*TN75: The thermonuclear warhead that was used in the last French nuclear test in Moruroa in 1995-96. TN is the French abbreviation for Tête Nucléaire (nuclear warhead). They are planned to be changed to TNO from 2015.
3) It is thought that three of the four submarines carry warheads in shifts and one submarine is in overhaul (Kristensen, Hans M. & Korda, Matt 2019), leading to a calculation of three submarines x 16 launch tubes x (four to six) MIRV. This means an average of five MIRV.
4) ASMPA is the abbreviation for Air-Sol Moyenne Portee Ameliore, French for medium range air-to-ground missile. It is a cruise missile with range of 500km. Its warhead is TNS (Tête Nucléaire Aeroporte: Airborne nuclear warhead) and worth up to 300 kt, but lower yield alternatives are thought to be available.
5) The nuclear-capable fighter bomber Mirage 2000N retired in June 2018, leaving some 40 of the Rafale BF3 to continue with nuclear missions.
One warhead per aircraft (Kristensen, Hans M. & Korda, Matt 2019).
*The Rafale F3 entered operational service in 2008. It was equipped with ASMPA in 2010. It has a flight range of 2,000km (Kristensen, Hans M. 2015).
6) The 10 carrier-based aircraft Rafale MF3* on Charles de Gaulle, the only French aircraft carrier (R92, nuclear powered), carry out nuclear missions. Missions were previously the work of the Super Étendard, but this craft was replaced by the Rafale M3. The Super Étendard is expected to be retired in 2016 (Kristensen, Hans M. 2015).
*The Rafale MF3 entered operational service in 2010. It was equipped with ASMPA in 2011. It has a flight range of 2,000km (Kristensen, Hans M. 2015).
7) The aircraft carrier Charles de Gaulle does not usually carry nuclear weapons. The ASMPA for loading on the Rafale MF3 are stored at a terrestrial base, probably the Istres or Avord Air Base (Kristensen, Hans M. & Korda, Matt 2019). In this context, it was categorized to be in reserve (just as we did for China).
8) President Hollande mentioned in his announcement that “France has no nuclear weapons other than those for use in military operations (Hollande, François 2015).” The government of France made a similar report to the 2015 NPT Review Conference (Government of France 2015) but this is thought to mean that they have no spare nuclear weapons for reserve purpose such as the US’s “rapid deployment nuclear weapons.” It is believed that within the nuclear warhead maintenance cycle France posses some new or under repair warheads and warheads awaiting disassembly (Kristensen, Hans 2015).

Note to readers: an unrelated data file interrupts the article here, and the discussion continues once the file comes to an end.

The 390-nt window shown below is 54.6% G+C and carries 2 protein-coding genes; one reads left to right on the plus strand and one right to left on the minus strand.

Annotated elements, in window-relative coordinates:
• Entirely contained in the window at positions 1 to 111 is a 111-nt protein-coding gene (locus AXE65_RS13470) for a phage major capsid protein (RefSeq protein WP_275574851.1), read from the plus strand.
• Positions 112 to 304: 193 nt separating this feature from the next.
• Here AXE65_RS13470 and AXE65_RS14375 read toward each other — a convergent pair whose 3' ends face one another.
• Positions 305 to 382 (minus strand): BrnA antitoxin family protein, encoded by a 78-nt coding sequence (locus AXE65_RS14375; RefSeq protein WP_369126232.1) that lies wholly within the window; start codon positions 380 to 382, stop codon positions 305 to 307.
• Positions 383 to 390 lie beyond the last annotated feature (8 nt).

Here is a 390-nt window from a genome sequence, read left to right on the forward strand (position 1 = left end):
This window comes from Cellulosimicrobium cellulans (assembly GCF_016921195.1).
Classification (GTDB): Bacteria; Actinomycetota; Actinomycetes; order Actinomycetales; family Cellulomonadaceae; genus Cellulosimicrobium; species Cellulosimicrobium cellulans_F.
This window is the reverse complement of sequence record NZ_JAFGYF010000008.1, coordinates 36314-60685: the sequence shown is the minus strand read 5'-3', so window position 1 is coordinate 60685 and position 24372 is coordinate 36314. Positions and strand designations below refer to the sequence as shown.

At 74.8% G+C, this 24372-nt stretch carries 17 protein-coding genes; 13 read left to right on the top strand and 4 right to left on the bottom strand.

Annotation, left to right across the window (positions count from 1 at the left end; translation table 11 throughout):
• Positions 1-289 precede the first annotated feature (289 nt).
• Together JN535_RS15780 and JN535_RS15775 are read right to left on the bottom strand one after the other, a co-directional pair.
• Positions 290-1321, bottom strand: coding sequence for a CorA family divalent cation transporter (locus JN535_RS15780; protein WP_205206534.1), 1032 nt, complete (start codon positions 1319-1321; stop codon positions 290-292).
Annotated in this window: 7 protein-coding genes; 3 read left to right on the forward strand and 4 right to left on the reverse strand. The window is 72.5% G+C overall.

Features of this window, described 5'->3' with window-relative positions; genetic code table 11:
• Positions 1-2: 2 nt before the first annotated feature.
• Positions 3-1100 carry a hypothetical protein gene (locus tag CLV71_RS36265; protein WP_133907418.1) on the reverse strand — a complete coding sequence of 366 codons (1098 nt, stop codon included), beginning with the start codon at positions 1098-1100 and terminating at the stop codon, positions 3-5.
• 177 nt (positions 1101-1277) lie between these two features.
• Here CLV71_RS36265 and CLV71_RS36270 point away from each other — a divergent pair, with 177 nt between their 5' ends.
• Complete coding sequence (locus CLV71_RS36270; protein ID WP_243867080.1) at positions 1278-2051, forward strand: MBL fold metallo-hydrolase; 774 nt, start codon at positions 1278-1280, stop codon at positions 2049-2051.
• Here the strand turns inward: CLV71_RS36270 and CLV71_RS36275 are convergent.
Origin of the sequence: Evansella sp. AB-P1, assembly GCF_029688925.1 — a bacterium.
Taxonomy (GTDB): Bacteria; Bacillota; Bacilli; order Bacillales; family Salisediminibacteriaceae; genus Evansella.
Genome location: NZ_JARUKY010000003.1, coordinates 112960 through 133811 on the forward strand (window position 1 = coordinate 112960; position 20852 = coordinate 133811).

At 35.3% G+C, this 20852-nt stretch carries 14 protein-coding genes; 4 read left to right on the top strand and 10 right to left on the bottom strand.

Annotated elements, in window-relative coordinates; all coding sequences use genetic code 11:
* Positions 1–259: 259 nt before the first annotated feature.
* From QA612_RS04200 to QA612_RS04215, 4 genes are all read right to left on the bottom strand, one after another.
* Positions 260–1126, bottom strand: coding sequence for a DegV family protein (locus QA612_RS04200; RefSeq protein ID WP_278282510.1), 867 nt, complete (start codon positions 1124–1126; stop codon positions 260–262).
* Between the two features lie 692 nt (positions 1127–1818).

9) Approximately 10 warheads for the ASMP-A cruise missile for naval aviation.
Collin, Jean-Marie 2013: “The M51 missile failure: where does this leave French nuclear modernization?,” BASIC Blog, June 27, 2013. (accessed May 18, 2019)
Government of France 2015: “Report submitted by France under actions 5, 20, 21 of the Final Document of the 2010 Review Conference of the Parties to the Treaty on the Non-Proliferation of Nuclear Weapons,” (NPT/CONF.2015/10) 12 March 2015.
Hollande, François 2015: “Speech on Nuclear Deterrence,” 19 February, 2015. 非公式英訳: (accessed May 18, 2019)
抜粋和訳: (accessed May 18, 2019)
Kristensen, Hans M., with update by Allison Pytlak 2019: Chapter ‘France,’ “Assuring Destruction Forever: 2019 EDITION,” edited by Allison Pytlak, April 2019, Reaching Critical Will. (accessed May 18, 2019)
Kristensen, Hans M. & Korda, Matt 2019: “French nuclear forces, 2019,” Bulletin of the Atomic Scientists, 75:1, 51-55, DOI: 10.1080/009963402.2019.1556003 (accessed May 18, 2019)
Kristensen, Hans M. 2015: Chapter ‘France,’ “Assuring Destruction Forever: 2015 EDITION,” edited by Ray Acheson, 2015, Reaching Critical Will (accessed May 18, 2019)
Norris, Robert S. & Kristensen, Hans M. 2008: “French nuclear forces, 2008,” Bulletin of the Atomic Scientists, September/October, 2008.
Sarkozy, Nicolas M. 2008: English version: “Presentation of SSBM ‘Le Terrible’ – Speech by M. Nicolas Sarkozy, President of the Republic,” 21 March 2008 (accessed May 18, 2019).
©RECNA Nuclear Warhead Data Monitoring Team